I watched the concert film Woodstock last night. A 45 years old concert that was in many ways the epitome of that era's ideals. I'm well acquainted with the film. When I was in college I managed a video store on 72nd and 2nd and I would play it every Sunday on all the screens simultaneously. All the former hippies in the neighborhood would come in and hang out with me. Most were at that time wealthy, living in luxury high rises, but still idealistic - looking back at their youth as if it were a fleeting dream. The views of the Woodstock youth from just 15 years prior was remarkably different from my generation. We were all trying to get rich fast and there were no business ethics - just don't get caught. There was very little spirituality. (The hottest club at the time was the Limelight, which I wouldn't step foot in.) The Woodstock generation wanted change, a better life and harmony. The Civil Rights Movement was also an integral part of it.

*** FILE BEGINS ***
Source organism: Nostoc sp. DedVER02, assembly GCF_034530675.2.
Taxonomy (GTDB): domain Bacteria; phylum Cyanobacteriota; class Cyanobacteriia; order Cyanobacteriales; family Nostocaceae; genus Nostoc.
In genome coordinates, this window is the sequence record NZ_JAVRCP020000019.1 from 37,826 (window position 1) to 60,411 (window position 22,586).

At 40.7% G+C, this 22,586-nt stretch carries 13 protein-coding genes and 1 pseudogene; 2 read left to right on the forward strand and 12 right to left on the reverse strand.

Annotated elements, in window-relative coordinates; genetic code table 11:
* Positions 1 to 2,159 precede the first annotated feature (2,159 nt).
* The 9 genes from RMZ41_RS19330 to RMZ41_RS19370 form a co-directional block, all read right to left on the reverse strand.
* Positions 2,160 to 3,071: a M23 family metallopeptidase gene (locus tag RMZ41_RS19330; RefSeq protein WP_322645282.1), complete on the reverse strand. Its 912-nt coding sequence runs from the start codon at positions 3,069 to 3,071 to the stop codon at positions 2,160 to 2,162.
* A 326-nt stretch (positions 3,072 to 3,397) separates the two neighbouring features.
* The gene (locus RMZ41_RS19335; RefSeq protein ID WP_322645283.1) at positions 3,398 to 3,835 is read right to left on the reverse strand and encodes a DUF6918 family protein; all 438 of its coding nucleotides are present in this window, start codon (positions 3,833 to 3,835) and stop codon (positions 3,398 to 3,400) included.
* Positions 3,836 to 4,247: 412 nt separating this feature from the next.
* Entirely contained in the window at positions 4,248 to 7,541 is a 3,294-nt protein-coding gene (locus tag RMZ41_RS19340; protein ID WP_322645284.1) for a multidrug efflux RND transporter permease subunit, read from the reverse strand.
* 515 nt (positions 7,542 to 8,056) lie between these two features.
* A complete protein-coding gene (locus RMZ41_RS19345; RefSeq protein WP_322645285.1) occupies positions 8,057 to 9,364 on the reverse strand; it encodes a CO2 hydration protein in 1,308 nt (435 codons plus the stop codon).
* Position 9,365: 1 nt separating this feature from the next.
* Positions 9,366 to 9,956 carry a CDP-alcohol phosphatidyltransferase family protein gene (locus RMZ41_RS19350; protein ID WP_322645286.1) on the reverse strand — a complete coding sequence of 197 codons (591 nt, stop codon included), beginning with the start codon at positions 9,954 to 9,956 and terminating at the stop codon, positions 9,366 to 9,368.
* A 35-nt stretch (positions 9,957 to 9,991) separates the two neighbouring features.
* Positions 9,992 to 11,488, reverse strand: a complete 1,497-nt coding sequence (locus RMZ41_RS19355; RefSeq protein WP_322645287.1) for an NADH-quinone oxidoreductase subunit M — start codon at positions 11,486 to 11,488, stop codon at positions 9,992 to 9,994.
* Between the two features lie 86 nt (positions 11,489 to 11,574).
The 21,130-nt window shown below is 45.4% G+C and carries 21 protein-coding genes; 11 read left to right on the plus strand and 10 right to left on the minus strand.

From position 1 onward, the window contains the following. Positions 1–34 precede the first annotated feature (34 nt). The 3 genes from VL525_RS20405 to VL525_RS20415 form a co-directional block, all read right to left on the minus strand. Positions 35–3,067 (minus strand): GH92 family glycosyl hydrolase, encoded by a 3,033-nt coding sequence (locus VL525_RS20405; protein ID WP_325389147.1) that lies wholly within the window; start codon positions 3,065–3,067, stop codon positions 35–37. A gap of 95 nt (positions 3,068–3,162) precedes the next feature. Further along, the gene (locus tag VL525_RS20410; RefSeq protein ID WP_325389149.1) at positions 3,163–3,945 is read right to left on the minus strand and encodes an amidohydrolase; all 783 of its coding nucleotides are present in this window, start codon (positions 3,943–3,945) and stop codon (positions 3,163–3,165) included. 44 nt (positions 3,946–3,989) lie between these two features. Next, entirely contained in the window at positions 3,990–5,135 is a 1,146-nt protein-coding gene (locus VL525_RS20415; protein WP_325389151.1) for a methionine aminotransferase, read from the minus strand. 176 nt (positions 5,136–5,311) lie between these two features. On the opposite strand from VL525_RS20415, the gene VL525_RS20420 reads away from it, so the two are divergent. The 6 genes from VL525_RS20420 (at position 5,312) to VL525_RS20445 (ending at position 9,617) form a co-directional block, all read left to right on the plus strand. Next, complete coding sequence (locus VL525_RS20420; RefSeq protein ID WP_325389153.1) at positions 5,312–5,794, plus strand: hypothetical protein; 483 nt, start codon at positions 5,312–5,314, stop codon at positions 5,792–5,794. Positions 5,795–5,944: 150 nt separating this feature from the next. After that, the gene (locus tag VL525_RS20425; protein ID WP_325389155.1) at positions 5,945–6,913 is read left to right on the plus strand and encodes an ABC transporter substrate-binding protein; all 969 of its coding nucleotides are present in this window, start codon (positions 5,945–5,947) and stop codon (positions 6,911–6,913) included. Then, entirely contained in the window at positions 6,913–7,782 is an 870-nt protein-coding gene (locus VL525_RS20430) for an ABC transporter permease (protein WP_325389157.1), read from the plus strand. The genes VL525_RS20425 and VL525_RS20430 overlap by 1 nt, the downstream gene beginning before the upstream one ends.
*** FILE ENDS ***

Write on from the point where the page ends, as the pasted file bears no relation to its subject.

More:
Today's youth wants a change. They are looking for someone to lead them. First Bernie and then the false prophet Trump. Bernie dropped out and Trump imploded. There is no leader for them and many are left feeling lost. They want a better life and a peaceful one. Black Lives Matter harkens back to the Civil Rights Movement, just as the Occupy Wall Street protests did to the many protests of the 1960s. Today's technology is changing our lives in a profound way. It's displacing many jobs, as are the cheap imports and unethical treatment of uneducated and/or foreign workers. Many people don't seem so apt to ignore abusive, selfish behavior - even though by speaking out it may get them hurt, arrested or killed. That young people have that kind of courage is a powerful impetus for change. This generation may come to the realization that it may never find a leader and will have to generate that change one person and one protest at a time.